A Nebraska woman plans in 2020 to vie for the House seat her husband once held, following an election cycle that saw a record number of female candidates and Democratic women win.
- As China Trade Talks Resume, Trump Pushes an Ambitious Agenda
The Trump administration is racing to strike a deal that will result in long-term reforms?and prove that tariffs are an effective battering ram to open markets around the world.
- In Miami, Trump Praises Political Exiles From Latin America
President Trump on Monday declared that the ?twilight hour of socialism has arrived? in Venezuela, Nicaragua and Cuba, as he praised Latin Americans in exile who have helped lobby for change.
- Worrying About Deficits Falls Out of Style
Washington?s red-ink alarms have gone dead, even though the annual deficit will reach roughly $900 billion this year, then pass the trillion-dollar mark annually starting in 2022. Is this lack of concern wise?
- Voter Initiatives, Including Medicaid Expansion, Could Get Harder to Pass
Republican lawmakers are moving to curtail future state voter initiatives, posing a possible obstacle to supporters of Medicaid expansion, who are already locked in a fight to preserve initiatives passed in November.
- U.S. Ally Against Islamic State Urges Trump to Leave Troops in Syria
The Kurdish commander leading the fight against Islamic State in Syria wants the U.S. to reconsider its decision to withdraw and instead leave a small contingent of forces in the country.
- Amazon's Exit Could Have Repercussions on Long Island
The company?s decision to scrap plans to build a campus in Queens could have ramifications for state Senate Democrats in Suffolk and Nassau counties.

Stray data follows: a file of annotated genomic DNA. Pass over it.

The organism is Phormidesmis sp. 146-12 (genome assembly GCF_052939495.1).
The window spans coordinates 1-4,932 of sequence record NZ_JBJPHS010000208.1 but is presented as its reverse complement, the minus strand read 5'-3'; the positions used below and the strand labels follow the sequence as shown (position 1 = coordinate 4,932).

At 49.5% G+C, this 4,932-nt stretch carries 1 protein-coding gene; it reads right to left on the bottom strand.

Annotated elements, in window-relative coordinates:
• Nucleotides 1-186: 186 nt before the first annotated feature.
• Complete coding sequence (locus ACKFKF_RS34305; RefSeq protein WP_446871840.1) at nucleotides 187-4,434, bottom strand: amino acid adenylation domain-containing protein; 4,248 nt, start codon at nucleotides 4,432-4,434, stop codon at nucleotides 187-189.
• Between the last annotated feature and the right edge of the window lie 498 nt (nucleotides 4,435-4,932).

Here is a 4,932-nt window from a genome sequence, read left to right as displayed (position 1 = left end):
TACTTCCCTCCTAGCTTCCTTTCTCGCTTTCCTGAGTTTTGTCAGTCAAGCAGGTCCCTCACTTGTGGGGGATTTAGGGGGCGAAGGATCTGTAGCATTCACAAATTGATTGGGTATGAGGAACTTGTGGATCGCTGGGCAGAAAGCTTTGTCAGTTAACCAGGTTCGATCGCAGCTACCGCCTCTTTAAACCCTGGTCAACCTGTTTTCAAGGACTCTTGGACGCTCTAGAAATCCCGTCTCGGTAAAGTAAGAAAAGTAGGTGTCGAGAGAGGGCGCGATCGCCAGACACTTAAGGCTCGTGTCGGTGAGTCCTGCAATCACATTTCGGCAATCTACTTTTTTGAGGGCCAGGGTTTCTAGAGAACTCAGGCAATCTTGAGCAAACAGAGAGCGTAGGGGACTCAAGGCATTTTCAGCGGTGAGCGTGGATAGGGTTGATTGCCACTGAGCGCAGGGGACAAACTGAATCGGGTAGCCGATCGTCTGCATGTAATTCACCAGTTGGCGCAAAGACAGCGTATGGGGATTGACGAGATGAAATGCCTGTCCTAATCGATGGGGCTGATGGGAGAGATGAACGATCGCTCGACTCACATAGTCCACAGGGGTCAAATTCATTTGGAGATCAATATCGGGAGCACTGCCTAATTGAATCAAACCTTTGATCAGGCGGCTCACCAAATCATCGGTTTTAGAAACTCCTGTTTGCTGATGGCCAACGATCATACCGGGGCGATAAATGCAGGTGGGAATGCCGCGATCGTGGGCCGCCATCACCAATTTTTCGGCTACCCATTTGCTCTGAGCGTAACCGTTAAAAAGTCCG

- New York City Classifies Hair Restrictions as Discrimination
New York City is seeking to put an end to policies that restrict or ban natural hair and hairstyles closely connected to racial, ethnic and cultural identities.
- Munich Conference Highlights a Divided U.S.
A divided America was on display this weekend in Munich where Vice President Mike Pence and Democrats offered competing visions of the trans-Atlantic relationship that could shape the world for years to come.
- Pence's Calls to Pressure Iran Fall on Deaf Ears in Europe
European officials brushed off U.S. Vice President Mike Pence?s call for the bloc to ratchet up pressure on Iran, saying they will continue defending the 2015 nuclear deal and stay engaged with Iran?s government.
- Report Faults Former Housing-Finance Regulator Watt
Former Federal Housing Finance Agency Director Mel Watt misused his position by attempting to ?coerce or induce? a female employee into a relationship, according to an internal watchdog?s report.
- New White House, Congressional Spending Fights on the Horizon
The recent protracted federal spending impasse was just a prelude to other fiscal fights looming for the White House and Congress this year.